• (c) For example, drone operators engaging in commercial activity should consider taking the following actions to secure covered data:
    • Having a written security policy with respect to the collection, use, storage, and dissemination of covered data appropriate to the size and complexity of the operator and the sensitivity of the data collected and retained.
    • Making a reasonable effort to regularly monitor systems for breach and data security risks.
    • Making a reasonable effort to provide security training to employees with access to covered data.
    • Making a reasonable effort to permit only authorized individuals to access covered data.
  1. Monitor and Comply with Evolving Federal, State, and Local Drone Laws
  • Drone operators should ensure compliance with evolving applicable laws and regulations and drone operators’ own privacy and security policies through appropriate internal processes.

These Best Practices are at present voluntary, however, they may end up as rules that commercial and non-commercial drone operators will have to follow in the future. Indeed, the U.S. Senate has asked the NTIA for a set of privacy guidelines that could serve as the basis for further federal legislation. See FAA Reauthorization Act of 2016, Sec. 2101. With all the news stories about irresponsible individuals using drones for illegal activities or violating people’s privacy, the existence of these Best Practices could be legal fodder for anyone who wants to prosecute you or your company for drone activities. Do yourself or your company a favor, take the initiative and start applying these guidelines today.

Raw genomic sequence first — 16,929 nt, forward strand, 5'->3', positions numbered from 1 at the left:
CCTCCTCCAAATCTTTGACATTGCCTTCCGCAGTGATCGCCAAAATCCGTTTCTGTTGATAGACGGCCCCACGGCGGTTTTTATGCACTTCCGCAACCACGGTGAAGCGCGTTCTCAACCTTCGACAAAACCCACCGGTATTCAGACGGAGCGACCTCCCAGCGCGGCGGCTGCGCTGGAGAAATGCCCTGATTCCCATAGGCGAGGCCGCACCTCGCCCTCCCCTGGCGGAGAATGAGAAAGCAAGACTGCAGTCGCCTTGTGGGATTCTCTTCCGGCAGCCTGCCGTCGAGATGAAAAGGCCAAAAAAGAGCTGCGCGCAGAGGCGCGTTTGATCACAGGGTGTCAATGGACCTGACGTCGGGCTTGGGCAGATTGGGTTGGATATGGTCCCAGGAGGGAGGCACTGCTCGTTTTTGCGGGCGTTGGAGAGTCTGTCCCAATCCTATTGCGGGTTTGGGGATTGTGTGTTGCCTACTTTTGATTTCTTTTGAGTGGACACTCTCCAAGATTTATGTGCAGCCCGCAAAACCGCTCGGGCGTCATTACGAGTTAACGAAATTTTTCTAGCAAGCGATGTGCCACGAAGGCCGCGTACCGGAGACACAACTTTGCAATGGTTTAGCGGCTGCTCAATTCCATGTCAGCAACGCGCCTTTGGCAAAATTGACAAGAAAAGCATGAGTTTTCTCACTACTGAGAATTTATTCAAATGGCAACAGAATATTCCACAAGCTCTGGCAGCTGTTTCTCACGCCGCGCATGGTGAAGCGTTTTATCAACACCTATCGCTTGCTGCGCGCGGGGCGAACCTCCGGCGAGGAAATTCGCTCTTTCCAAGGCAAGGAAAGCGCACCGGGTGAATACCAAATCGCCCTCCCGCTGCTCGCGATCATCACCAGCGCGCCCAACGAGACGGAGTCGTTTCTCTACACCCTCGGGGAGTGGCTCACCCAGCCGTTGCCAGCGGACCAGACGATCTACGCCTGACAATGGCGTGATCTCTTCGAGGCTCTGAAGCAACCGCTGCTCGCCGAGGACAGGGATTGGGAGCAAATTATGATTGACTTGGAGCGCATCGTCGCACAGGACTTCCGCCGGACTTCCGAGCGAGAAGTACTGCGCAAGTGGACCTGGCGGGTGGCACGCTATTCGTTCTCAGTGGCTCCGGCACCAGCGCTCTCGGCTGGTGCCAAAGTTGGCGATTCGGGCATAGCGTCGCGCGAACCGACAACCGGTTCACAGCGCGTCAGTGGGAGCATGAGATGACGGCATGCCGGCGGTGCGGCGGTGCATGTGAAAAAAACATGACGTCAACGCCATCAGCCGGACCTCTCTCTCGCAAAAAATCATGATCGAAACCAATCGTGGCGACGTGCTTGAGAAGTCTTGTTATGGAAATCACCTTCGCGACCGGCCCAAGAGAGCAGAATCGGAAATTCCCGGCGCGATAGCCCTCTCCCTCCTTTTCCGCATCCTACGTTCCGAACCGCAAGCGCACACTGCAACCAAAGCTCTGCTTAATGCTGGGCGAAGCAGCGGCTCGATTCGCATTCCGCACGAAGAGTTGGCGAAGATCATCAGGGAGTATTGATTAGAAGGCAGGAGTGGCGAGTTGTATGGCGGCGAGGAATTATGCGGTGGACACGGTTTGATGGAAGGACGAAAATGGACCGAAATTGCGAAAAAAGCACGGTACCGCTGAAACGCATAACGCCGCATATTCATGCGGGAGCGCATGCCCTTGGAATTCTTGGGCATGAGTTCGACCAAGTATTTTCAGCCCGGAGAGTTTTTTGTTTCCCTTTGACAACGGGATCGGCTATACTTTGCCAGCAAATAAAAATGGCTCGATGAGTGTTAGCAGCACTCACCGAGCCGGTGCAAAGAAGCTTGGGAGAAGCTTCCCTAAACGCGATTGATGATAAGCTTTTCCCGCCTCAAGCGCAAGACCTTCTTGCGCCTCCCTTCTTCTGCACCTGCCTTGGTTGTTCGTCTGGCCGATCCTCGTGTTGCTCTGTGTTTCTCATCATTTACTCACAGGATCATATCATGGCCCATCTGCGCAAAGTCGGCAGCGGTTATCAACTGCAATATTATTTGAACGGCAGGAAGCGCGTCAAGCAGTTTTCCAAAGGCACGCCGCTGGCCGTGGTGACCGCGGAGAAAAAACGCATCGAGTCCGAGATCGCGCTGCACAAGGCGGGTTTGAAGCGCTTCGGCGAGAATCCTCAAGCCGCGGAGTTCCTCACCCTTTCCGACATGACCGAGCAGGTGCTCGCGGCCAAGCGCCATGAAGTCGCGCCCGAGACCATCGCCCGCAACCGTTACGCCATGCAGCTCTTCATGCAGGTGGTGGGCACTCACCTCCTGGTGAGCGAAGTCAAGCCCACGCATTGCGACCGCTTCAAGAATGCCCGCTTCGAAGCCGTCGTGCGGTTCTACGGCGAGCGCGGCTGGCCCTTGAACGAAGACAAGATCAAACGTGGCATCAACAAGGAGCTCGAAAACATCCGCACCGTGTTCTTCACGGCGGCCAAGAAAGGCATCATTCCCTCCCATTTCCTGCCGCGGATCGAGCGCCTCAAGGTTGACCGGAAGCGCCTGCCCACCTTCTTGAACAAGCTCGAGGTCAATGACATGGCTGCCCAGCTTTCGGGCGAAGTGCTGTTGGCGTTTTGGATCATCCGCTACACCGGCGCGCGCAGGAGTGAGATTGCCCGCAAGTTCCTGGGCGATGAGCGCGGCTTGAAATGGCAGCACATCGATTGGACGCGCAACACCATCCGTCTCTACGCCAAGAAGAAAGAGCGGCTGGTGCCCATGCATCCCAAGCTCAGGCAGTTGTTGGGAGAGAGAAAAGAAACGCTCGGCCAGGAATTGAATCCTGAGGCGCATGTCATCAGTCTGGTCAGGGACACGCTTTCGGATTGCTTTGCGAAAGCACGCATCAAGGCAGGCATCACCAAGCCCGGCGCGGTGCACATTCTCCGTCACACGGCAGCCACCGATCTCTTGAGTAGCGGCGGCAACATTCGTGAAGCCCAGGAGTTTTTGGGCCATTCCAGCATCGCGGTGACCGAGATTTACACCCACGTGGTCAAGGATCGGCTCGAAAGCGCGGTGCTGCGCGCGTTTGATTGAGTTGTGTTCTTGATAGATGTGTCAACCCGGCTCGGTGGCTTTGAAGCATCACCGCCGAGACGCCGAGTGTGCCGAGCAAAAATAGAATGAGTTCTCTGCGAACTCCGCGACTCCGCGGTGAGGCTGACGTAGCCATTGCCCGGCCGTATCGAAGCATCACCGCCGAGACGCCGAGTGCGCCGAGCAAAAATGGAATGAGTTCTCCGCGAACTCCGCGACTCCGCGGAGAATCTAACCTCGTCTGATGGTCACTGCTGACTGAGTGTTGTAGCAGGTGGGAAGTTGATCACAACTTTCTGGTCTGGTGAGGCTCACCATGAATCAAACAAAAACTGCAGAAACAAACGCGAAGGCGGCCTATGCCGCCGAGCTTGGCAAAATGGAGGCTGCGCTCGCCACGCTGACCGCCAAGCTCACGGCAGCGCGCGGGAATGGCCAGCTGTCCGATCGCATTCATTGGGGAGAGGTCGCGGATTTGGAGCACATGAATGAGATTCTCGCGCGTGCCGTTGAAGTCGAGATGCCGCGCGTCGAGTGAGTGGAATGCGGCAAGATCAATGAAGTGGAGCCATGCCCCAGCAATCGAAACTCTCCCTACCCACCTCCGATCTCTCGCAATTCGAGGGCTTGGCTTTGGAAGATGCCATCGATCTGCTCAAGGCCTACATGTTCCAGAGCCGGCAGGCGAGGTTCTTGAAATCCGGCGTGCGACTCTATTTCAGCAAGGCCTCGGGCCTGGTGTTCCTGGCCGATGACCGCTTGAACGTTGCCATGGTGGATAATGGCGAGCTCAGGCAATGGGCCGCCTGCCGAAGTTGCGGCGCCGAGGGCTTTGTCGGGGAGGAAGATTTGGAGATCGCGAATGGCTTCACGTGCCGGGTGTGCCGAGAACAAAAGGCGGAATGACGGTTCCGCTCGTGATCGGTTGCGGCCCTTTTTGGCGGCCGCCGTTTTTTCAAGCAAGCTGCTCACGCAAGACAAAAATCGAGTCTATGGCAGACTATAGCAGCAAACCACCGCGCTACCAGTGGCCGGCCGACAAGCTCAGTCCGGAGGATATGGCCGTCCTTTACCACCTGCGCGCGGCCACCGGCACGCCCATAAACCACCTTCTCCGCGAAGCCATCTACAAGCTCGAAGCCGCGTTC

Endnotes:

[1] The stakeholders that support this Best Practices document include: Amazon, AUVSI, Center for Democracy and Technology, Consumer Technology Association, CTIA, Future of Privacy Forum, New America’s Open Technology Institute, PrecisionHawk, X (Formerly Google [x]), Small UAV Coalition, Online Trust Association, News Media Coalition, Newspaper Association of America, National Association of Broadcasters, Radio Television Digital News Association, Digital Content Next, Software & Information Industry Association, NetChoice.

[2] “Covered data” means information collected by a drone that identifies a particular person. If data collected by a drone likely will not be linked to an individual’s name or other personally identifiable information, or if the data is altered so that a specific person is not recognizable, it is not covered data.

[3] The term “data subjects” refers to the individuals about whom covered data is collected.